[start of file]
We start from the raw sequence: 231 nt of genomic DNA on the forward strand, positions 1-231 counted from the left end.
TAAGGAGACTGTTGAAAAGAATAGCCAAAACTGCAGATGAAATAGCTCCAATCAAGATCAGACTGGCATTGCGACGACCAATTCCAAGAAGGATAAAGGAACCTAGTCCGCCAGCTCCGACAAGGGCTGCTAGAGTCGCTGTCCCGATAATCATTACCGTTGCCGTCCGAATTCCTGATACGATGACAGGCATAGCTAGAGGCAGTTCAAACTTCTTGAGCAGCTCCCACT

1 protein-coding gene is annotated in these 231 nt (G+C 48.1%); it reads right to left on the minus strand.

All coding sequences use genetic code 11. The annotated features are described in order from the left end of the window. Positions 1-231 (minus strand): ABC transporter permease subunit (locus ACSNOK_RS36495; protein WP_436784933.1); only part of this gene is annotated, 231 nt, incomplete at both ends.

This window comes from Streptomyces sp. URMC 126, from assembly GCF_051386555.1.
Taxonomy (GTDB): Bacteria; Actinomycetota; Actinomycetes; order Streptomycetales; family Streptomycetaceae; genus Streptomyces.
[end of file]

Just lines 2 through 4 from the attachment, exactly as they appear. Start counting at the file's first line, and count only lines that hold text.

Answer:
TAAGGAGACTGTTGAAAAGAATAGCCAAAACTGCAGATGAAATAGCTCCAATCAAGATCAGACTGGCATTGCGACGACCAATTCCAAGAAGGATAAAGGAACCTAGTCCGCCAGCTCCGACAAGGGCTGCTAGAGTCGCTGTCCCGATAATCATTACCGTTGCCGTCCGAATTCCTGATACGATGACAGGCATAGCTAGAGGCAGTTCAAACTTCTTGAGCAGCTCCCACT

1 protein-coding gene is annotated in these 231 nt (G+C 48.1%); it reads right to left on the minus strand.

All coding sequences use genetic code 11. The annotated features are described in order from the left end of the window. Positions 1-231 (minus strand): ABC transporter permease subunit (locus ACSNOK_RS36495; protein WP_436784933.1); only part of this gene is annotated, 231 nt, incomplete at both ends.